The new Nikon Coolpix P1000 is an all-in-one compact camera of the highest rank. The big news is the 4.3 to 539 mm lens that lets you zoom in 125 (!) times. On many cameras, a lens of more than 500mm is already unique, and that’s entirely the case here. In combination with the small 1/2.3 inch sensor, the zoom range corresponds to that of a 24-3000 mm zoom on a 35 mm. And that last number doesn’t have an extra 0. With this camera, you can easily get a full moon full in frame.
MOON AND BIRD SPECIALIST: Nikon Coolpix P1000
This camera need not fear competition from mobile phones.
Compact cameras with fixed zoom lenses and a small sensor have a hard time. The photographic capabilities of smartphones are improving, and you almost always have such a phone with you. Many people therefore choose not to take a compact camera with them anymore. One category still does well, and those are the compact cameras with a lot, sometimes a whole lot, of zoom range. That is something that smartphones do not yet have. And zoom range – the Coolpix P1000 has that in spades. This is the first camera with a zoom range up to 3000mm (equivalent) and 125x zoom. A look at the specifications or the photos immediately shows why. The lens is huge, at least for compact cameras. The filter size is no less than 77mm. That is something that you expect on a professional bright zoom lens. The camera weighs in total, with lens, no less than 1.4 kg. Those dimensions and weight are not that bad when you look at the capabilities. The lens starts at 24mm (equivalent) at f/2.8, and therefore offers a lot of wide angle for beautiful landscape shots. It then zooms to 3000mm (equivalent) at f/8. On a small 1/2.3 inch sensor (6.17×4.55mm) with 16 megapixels, you really need that brightness to prevent loss of sharpness due to diffraction. After all, you don’t have much use for such a huge zoom range if the shots in the extreme range weren’t sharp. And that the extreme zoom position of 3000mm is not useless is shown by two unique modes on the selector button on the top of the camera. The P1000 namely has separate icons for photographing the moon and birds.
If you can see something with the naked eye, then with the Nikon P1000, you can get it full screen in frame.
With its huge zoom range, this also seems to be the ideal holiday camera for anyone who wants to have everything at hand and who also regularly wants to photograph small creatures in the wild. With the Coolpix P1000, you don’t have to wait in a shelter for hours until an animal gets closer, but bring everything closer by zooming in. The zoom mode offers two speeds, so you can make good use of the big zoom range. The camera can shoot in both jpeg and RAW. And the latter wasn’t possible on its predecessor, the P900. The camera can also shoot a fast series of 7 images in a second and can film in 4K and full-HD. There is also a microphone input, so you can use a directional microphone, for example. The sensor has an ISO range of 100-6400. The screen turns and tilts, and the viewfinder has 2.36 megapixels, which is very good. The camera has a built-in flash, Wi-Fi and Bluetooth. And for those for whom 3000mm is not enough, there is also the option of zooming in even more digitally, up to 12,000 mm. Of course, this is at the expense of quality.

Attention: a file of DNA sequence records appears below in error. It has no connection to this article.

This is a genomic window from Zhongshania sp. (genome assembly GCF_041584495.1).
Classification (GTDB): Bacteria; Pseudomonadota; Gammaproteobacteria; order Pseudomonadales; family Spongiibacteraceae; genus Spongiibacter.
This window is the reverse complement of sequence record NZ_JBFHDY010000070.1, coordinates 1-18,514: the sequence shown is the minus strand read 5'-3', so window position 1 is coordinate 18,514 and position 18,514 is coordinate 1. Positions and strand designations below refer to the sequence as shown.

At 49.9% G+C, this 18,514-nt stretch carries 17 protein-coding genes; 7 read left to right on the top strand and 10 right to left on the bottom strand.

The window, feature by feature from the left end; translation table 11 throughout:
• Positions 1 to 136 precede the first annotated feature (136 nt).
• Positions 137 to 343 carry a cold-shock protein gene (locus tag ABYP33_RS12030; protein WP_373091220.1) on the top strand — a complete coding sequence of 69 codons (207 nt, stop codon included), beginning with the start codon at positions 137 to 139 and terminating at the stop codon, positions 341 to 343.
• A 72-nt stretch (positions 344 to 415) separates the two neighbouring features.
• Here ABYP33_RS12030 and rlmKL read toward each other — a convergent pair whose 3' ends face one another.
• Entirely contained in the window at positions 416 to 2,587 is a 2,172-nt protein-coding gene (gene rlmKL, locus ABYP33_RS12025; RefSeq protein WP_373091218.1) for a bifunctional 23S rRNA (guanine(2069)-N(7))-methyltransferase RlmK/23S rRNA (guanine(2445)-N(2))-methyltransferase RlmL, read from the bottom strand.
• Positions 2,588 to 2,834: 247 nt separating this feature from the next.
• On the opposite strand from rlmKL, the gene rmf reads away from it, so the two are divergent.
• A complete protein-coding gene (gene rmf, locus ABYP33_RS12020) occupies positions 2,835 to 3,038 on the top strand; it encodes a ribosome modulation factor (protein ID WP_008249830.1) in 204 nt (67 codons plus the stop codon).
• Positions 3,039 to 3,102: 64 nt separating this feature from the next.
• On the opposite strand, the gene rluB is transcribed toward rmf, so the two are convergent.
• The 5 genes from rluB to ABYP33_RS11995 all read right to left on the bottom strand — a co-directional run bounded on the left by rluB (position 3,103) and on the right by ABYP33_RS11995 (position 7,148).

From 24mm (eq) wide angle:
To 3000mm (eq) telephoto:
Nikon P1000 Body
The Nikon P1000 is a hefty camera, both in terms of dimensions and weight. Just how big, you realize when you have it in your hand. The P1000 cannot be compared to a conventional compact camera with a small sensor. Of course, it is not a “normal” compact camera. Thanks to the zoom range, which starts at 24mm, you can use it like that, but the huge lens and the enormous range ensure that you will probably buy it for special applications. And if you have a specific goal in mind for the P1000, then the dimensions and the weight are probably not a problem. To begin with, there is hardly any alternative to this zoom range, and if you want to get close to it, you need different equipment that is even bigger and heavier.
The camera weighs nearly one and a half kilos, 1415 grams with batteries. That is about 500 grams more than its predecessor, the P900. The dimensions are 146x181x119mm. Of course, the length gets even longer when you zoom out. That is a lot of camera for a 1/2.3rd sensor (6.17×4.55mm). Due to these big dimensions, the camera does have good ergonomics. The grip is hefty and ensures that you can hold the camera nicely. The operation feels like that of an SLR, and whoever is used to Nikon’s will quickly feel at home with this P1000. Furthermore, the P1000 has a built-in flash, which of course is especially effective at short distances, and a hot shoe for placing Nikon system flash units. You do not zoom with the ring on the front, but with a zoom button around the shutter release button. For video work, there is a separate zoom button on the left side of the camera that provides a slower and smoother zoom movement. The ring around the lens can be used for manual focusing but can also be programmed for other functions.